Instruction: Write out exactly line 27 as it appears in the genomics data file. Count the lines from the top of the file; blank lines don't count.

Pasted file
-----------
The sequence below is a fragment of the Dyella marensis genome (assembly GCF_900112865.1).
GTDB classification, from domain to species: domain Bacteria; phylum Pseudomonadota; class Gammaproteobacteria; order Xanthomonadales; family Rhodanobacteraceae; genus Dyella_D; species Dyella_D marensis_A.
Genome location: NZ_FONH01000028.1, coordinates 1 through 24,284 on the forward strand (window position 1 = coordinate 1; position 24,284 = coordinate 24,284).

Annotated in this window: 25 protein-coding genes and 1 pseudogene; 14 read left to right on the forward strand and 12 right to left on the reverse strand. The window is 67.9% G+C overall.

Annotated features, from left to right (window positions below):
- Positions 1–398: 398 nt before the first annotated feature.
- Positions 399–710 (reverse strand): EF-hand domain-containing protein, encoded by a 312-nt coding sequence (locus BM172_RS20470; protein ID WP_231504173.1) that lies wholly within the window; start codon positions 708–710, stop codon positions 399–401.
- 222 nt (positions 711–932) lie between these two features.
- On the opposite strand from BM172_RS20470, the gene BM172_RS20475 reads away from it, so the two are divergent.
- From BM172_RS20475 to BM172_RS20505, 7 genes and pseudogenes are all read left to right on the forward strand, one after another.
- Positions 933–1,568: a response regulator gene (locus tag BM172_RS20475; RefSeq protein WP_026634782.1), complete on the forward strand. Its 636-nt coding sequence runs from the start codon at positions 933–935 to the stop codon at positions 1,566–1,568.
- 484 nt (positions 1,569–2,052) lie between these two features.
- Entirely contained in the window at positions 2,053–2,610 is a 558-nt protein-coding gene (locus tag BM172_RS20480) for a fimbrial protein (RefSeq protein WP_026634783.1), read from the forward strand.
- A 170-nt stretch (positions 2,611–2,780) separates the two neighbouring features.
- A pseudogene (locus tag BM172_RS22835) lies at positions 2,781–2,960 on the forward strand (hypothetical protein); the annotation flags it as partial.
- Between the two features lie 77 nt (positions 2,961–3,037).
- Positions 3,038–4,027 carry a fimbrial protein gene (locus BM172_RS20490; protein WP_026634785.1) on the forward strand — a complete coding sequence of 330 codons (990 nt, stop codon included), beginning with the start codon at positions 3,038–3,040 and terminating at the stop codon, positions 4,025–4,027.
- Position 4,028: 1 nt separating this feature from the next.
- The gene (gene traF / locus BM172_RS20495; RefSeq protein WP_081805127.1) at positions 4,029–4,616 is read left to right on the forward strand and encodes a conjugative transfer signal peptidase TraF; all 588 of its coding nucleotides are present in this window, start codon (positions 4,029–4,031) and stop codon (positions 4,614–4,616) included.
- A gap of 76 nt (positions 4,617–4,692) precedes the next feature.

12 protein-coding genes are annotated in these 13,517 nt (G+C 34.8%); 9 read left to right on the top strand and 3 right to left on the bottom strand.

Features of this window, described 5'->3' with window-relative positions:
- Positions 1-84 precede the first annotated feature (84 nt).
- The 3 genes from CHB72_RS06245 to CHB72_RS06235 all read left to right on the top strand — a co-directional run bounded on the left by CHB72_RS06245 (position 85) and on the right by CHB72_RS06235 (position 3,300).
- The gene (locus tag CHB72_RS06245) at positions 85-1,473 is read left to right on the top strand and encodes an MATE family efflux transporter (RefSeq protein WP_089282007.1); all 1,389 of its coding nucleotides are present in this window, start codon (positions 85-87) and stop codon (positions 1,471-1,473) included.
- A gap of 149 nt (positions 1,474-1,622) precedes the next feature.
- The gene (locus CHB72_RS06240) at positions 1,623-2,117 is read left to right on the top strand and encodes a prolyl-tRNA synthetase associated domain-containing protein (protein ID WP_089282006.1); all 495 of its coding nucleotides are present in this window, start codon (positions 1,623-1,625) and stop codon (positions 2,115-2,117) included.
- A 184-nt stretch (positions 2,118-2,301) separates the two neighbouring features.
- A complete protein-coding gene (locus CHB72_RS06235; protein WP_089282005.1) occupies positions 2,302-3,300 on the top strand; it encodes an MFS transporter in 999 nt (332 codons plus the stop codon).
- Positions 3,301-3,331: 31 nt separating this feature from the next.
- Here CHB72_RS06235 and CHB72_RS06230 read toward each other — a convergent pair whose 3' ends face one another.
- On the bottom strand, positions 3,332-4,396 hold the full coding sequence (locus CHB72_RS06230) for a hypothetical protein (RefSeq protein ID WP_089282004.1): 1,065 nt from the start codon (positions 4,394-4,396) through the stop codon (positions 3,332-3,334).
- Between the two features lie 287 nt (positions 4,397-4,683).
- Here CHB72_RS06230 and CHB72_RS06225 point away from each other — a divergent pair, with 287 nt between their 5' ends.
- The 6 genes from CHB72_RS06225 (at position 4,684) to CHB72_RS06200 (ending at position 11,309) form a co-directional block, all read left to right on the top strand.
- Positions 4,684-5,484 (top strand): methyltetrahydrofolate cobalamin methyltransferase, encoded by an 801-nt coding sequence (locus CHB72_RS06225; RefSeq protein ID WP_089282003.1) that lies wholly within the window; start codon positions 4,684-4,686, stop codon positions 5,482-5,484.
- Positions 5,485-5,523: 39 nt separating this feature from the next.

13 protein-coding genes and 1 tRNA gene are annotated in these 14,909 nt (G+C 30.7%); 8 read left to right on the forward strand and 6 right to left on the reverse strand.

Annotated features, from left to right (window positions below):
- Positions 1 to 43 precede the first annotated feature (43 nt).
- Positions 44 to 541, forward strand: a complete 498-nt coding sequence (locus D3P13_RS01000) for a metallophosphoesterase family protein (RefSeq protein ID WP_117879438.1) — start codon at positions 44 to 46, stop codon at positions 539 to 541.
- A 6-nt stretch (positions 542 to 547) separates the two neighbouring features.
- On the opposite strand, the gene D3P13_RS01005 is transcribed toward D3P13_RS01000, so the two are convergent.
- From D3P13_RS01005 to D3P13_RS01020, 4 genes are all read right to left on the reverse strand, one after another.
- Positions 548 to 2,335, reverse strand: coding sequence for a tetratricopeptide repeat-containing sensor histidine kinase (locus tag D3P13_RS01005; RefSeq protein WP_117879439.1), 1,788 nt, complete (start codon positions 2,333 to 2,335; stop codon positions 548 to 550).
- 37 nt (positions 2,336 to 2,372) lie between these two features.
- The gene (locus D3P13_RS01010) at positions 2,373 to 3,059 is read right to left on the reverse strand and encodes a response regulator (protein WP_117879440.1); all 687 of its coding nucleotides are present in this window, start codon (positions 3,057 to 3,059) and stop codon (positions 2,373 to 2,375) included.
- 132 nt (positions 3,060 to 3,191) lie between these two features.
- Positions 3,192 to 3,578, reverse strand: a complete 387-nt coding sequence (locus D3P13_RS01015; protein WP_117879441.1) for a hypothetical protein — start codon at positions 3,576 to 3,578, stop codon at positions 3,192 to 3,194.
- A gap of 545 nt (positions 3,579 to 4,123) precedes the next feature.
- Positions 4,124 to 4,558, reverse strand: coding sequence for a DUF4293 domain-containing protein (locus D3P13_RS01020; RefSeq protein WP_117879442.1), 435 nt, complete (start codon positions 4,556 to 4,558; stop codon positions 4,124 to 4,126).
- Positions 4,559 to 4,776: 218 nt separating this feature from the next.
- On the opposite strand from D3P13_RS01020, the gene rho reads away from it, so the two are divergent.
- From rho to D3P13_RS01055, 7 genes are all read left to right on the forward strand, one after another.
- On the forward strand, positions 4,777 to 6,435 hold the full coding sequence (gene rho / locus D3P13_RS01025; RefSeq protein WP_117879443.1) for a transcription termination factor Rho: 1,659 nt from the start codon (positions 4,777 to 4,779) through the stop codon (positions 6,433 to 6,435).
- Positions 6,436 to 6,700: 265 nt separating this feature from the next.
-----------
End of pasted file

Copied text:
- The gene (locus CHB72_RS06240) at positions 1,623-2,117 is read left to right on the top strand and encodes a prolyl-tRNA synthetase associated domain-containing protein (protein ID WP_089282006.1); all 495 of its coding nucleotides are present in this window, start codon (positions 1,623-1,625) and stop codon (positions 2,115-2,117) included.